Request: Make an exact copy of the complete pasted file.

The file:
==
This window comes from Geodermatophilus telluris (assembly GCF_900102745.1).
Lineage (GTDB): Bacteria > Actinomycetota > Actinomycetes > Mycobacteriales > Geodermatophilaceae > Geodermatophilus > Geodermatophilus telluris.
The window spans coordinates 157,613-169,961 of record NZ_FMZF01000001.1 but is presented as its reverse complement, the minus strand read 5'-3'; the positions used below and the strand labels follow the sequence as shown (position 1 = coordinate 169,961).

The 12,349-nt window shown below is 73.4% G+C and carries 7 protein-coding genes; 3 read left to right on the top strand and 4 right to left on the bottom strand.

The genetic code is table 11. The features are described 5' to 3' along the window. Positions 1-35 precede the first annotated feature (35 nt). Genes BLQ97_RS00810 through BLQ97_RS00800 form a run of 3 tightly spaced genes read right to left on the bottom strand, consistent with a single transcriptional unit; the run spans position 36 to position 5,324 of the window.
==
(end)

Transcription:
This window comes from Geodermatophilus telluris (assembly GCF_900102745.1).
Lineage (GTDB): Bacteria > Actinomycetota > Actinomycetes > Mycobacteriales > Geodermatophilaceae > Geodermatophilus > Geodermatophilus telluris.
The window spans coordinates 157,613-169,961 of record NZ_FMZF01000001.1 but is presented as its reverse complement, the minus strand read 5'-3'; the positions used below and the strand labels follow the sequence as shown (position 1 = coordinate 169,961).

The 12,349-nt window shown below is 73.4% G+C and carries 7 protein-coding genes; 3 read left to right on the top strand and 4 right to left on the bottom strand.

The genetic code is table 11. The features are described 5' to 3' along the window. Positions 1-35 precede the first annotated feature (35 nt). Genes BLQ97_RS00810 through BLQ97_RS00800 form a run of 3 tightly spaced genes read right to left on the bottom strand, consistent with a single transcriptional unit; the run spans position 36 to position 5,324 of the window.